Trump-Carrier Deal Highlights the Law of Unintended Consequences
It’s been roughly a week since President-elect Trump announced the deal with Carrier to prevent about 700 or so positions from being moved out of Indiana and to Monterrey, Mexico. The deal remains largely popular – as the focus is on the jobs remaining in-country (Politico). There is criticism, but it’s largely in the abstract defense of freer markets, a theoretical argument with which I agree, but which I also acknowledge doesn’t convince many in the absence of real-world consequences.
Except that there are real-world consequences from this deal – as well as the apparent willingness of the Trumpenproletariat to let the Republican Party continue this sort of thing. That the consequences are neither expected nor intended doesn’t lessen them, but it should remind us that saving jobs in one location can cost them elsewhere.
The first consequence is global: the added uncertainty of investing in the United States. Folks with capital are looking for high profit and low risk. Of course, they have weigh the importance of each in their decisions, based upon their preferences. However, Trump’s intervention, coupled with his willingness to go beyond that to any firm looking to relocate (CBS News), adds a new risk to investment – a cloud no larger than a man’s hand. Higher risks mean less investment in capital; less investment in capital means slower growth and less job creation.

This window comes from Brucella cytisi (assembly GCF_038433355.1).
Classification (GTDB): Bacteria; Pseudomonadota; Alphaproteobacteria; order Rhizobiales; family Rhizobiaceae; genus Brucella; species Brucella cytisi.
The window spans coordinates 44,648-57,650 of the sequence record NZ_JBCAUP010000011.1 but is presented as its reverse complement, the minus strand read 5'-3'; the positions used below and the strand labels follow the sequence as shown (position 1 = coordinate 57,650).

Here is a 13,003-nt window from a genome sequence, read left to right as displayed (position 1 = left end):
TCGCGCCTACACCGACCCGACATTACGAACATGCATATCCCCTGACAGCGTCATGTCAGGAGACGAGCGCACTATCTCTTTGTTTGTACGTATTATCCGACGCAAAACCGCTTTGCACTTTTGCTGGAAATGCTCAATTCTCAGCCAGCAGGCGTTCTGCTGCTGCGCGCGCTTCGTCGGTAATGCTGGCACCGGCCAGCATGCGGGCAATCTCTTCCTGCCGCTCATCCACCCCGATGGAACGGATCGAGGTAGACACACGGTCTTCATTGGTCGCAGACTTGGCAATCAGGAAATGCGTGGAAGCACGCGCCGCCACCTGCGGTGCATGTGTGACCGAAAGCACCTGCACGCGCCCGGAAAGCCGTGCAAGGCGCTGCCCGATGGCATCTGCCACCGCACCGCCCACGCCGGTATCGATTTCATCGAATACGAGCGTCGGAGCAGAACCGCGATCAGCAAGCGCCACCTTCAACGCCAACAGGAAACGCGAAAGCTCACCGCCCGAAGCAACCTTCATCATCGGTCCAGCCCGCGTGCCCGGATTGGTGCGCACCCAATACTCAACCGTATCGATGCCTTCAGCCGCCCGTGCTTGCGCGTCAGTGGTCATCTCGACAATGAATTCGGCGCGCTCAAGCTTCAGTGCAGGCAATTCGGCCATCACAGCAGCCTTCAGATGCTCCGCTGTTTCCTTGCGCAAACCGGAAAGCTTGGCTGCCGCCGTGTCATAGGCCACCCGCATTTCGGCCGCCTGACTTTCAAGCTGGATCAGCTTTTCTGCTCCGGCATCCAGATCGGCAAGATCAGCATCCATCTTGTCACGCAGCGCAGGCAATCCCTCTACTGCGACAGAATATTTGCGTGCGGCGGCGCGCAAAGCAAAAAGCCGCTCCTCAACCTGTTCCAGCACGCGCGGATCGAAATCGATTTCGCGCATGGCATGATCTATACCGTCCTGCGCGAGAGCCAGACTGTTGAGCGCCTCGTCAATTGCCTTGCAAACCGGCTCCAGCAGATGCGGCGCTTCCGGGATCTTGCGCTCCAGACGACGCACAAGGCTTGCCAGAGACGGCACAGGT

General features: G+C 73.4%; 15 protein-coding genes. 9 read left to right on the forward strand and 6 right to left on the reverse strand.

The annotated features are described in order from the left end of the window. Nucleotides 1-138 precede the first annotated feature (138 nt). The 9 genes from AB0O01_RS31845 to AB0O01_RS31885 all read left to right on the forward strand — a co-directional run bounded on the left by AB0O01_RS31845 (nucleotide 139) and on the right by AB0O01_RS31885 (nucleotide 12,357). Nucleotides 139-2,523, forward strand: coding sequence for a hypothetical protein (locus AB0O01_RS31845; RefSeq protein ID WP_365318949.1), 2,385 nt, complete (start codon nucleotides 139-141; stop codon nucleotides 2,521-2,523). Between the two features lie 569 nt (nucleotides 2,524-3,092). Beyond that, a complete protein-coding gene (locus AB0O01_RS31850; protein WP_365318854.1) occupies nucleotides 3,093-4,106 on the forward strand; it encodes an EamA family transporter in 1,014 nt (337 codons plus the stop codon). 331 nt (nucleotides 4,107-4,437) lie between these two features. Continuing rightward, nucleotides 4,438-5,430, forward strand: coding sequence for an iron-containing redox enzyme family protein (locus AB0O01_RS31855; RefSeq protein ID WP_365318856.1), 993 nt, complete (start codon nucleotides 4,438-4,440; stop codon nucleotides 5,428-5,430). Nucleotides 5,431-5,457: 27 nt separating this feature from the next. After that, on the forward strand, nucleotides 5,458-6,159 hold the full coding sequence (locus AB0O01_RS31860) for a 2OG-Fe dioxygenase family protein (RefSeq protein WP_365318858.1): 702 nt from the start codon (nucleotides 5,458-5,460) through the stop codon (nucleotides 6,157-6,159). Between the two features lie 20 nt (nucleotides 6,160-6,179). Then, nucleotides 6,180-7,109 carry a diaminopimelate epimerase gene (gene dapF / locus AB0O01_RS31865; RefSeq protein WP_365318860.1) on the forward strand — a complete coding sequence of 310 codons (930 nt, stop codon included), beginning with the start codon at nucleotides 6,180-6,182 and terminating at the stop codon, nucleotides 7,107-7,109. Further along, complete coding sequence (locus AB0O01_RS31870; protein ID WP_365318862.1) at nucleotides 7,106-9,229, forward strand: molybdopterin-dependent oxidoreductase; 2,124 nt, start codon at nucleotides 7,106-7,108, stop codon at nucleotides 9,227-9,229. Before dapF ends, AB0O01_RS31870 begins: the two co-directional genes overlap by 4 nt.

The second consequence has a more specific set of victims: Carrier customers in the Sun Belt. Whatever one may think of Indianapolis, it’s a lot farther from Texas than Monterrey, Mexico. The same holds true for much of the Southwest and large parts of Dixie. Customers of Carrier in those parts of the country will have to deal with higher shipping costs, and as most of Carrier’s customers are themselves firms, that means fewer jobs and/or higher prices for consumers across all sorts of goods and services.
We also have to consider what Carrier does itself with prices. They’re already raising them 5% (though that may not be directly affected by the deal – The Hill), and odds are the $700K per year in Indiana tax giveaways won’t mean much compared to the tens of millions in cost avoidance that just went by the boards to make the President-elect happy (same link), meaning this price hike is unlikely to be the last. Again, given Carrier’s customers, higher prices means fewer jobs and/or higher prices for consumers in numerous goods and services.
Of course, these consequences will take time to be felt – and are more likely to be felt in regions far from the Republican-realigned Rust Belt. Meaning we can expect more one-off deals, and more unintended consequences.
Yet for those of us who are aware of them, they make the argument about the need for freer markets anything but abstract. The dangers of impulsive government and of unintended consequences are very real, and sadly, so will the costs of them.